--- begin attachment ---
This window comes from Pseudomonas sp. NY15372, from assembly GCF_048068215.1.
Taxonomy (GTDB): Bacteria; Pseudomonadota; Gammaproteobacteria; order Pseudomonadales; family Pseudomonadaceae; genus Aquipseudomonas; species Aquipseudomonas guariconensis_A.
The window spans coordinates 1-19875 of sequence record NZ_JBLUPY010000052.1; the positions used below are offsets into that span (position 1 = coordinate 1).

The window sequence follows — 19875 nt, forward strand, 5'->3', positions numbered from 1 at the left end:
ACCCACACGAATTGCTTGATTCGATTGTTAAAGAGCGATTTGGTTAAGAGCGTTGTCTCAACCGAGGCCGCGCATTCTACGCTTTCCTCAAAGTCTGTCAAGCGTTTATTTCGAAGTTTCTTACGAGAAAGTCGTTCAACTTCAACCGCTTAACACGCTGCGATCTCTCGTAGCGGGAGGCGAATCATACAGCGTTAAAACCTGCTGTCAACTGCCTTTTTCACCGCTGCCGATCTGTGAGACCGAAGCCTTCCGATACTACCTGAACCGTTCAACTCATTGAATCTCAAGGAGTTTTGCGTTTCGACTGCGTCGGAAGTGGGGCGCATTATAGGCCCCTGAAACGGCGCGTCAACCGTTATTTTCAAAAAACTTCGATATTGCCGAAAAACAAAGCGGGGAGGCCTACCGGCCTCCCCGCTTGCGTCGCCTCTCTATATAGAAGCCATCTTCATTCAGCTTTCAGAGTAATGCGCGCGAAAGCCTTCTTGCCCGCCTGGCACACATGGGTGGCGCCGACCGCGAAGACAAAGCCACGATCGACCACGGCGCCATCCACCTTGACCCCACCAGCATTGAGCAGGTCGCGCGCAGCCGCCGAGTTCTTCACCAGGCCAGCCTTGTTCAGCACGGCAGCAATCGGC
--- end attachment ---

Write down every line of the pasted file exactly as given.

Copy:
This window comes from Pseudomonas sp. NY15372, from assembly GCF_048068215.1.
Taxonomy (GTDB): Bacteria; Pseudomonadota; Gammaproteobacteria; order Pseudomonadales; family Pseudomonadaceae; genus Aquipseudomonas; species Aquipseudomonas guariconensis_A.
The window spans coordinates 1-19875 of sequence record NZ_JBLUPY010000052.1; the positions used below are offsets into that span (position 1 = coordinate 1).

The window sequence follows — 19875 nt, forward strand, 5'->3', positions numbered from 1 at the left end:
ACCCACACGAATTGCTTGATTCGATTGTTAAAGAGCGATTTGGTTAAGAGCGTTGTCTCAACCGAGGCCGCGCATTCTACGCTTTCCTCAAAGTCTGTCAAGCGTTTATTTCGAAGTTTCTTACGAGAAAGTCGTTCAACTTCAACCGCTTAACACGCTGCGATCTCTCGTAGCGGGAGGCGAATCATACAGCGTTAAAACCTGCTGTCAACTGCCTTTTTCACCGCTGCCGATCTGTGAGACCGAAGCCTTCCGATACTACCTGAACCGTTCAACTCATTGAATCTCAAGGAGTTTTGCGTTTCGACTGCGTCGGAAGTGGGGCGCATTATAGGCCCCTGAAACGGCGCGTCAACCGTTATTTTCAAAAAACTTCGATATTGCCGAAAAACAAAGCGGGGAGGCCTACCGGCCTCCCCGCTTGCGTCGCCTCTCTATATAGAAGCCATCTTCATTCAGCTTTCAGAGTAATGCGCGCGAAAGCCTTCTTGCCCGCCTGGCACACATGGGTGGCGCCGACCGCGAAGACAAAGCCACGATCGACCACGGCGCCATCCACCTTGACCCCACCAGCATTGAGCAGGTCGCGCGCAGCCGCCGAGTTCTTCACCAGGCCAGCCTTGTTCAGCACGGCAGCAATCGGC